|Description||Proteases (also called Proteolytic Enzymes, Peptidases, or Proteinases) are enzymes that hydrolyze the amide bonds within proteins or peptides. Most proteases act in a specific manner, hydrolyzing bonds at or adjacent to specific residues or a specific sequence of residues contained within the substrate protein or peptide. Proteases play an important role in most diseases and biological processes including prenatal and postnatal development, reproduction, signal transduction, the immune response, various autoimmune and degenerative diseases, and cancer. They are also an important research tool, frequently used in the analysis and production of proteins. Enterokinase sequentially cleaves carboxyl side of D-D-D-D-K. Human Enterokinase is expressed as a linear 1019 amino acid polypeptide precursor glycoprotein. Proteolytic processing of this precursor generates the biologically active form of Enterokinase, which consists of two polypeptide chains (heavy chain and light chain) held together by a single disulfide bond, resulting in formation of a biologically active heterodimer. The heavy chain consists of 784 amino acid residues, and the light consists of 235 amino acid residues.|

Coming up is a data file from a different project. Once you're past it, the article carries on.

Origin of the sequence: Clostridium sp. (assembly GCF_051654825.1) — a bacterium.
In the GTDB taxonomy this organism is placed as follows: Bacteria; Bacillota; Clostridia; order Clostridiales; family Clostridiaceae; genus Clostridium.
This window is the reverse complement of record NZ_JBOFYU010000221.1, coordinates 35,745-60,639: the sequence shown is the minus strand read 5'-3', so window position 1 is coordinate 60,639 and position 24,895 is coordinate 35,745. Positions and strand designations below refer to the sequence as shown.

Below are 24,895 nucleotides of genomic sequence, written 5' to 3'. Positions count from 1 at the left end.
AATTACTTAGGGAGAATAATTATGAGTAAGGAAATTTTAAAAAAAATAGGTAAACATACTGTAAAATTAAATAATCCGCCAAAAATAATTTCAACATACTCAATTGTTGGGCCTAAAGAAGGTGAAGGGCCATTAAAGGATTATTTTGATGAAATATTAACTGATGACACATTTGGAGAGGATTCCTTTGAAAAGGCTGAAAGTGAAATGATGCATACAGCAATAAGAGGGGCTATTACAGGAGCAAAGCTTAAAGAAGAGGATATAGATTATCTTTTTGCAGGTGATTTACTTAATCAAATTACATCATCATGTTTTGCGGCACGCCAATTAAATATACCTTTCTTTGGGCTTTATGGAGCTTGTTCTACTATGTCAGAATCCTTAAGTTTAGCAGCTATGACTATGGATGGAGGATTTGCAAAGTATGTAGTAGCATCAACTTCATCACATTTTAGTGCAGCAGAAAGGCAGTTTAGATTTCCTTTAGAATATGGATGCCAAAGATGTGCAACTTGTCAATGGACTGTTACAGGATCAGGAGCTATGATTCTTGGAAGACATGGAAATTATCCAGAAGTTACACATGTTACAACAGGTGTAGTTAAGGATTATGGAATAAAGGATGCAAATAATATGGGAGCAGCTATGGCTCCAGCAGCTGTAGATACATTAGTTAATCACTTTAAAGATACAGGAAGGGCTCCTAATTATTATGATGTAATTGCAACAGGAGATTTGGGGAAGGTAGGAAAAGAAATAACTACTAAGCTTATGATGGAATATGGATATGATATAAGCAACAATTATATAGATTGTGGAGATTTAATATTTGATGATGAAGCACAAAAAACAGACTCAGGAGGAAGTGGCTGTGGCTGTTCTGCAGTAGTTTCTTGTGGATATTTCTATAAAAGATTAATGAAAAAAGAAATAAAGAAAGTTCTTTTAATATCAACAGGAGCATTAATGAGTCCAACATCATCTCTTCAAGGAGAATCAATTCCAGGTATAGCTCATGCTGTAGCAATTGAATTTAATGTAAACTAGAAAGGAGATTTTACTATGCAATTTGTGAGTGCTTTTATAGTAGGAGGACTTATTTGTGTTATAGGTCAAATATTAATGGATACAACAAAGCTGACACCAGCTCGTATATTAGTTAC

|BiologicalActivity||Sequentially cleaves carboxyl side of D-D-D-D-K.|
|Authenticity||Verified by N-terminal and Mass Spectrometry analyses (when applicable).|
|Endotoxin||Endotoxin level is <0.1 ng/ µg of protein (<1EU/ µg).|
|Protein Content||Verified by UV Spectroscopy and/or SDS-PAGE gel.|
|Precautions||Recombinant Human Enterokinase is for research use only and not for use in diagnostic or therapeutic procedures.|
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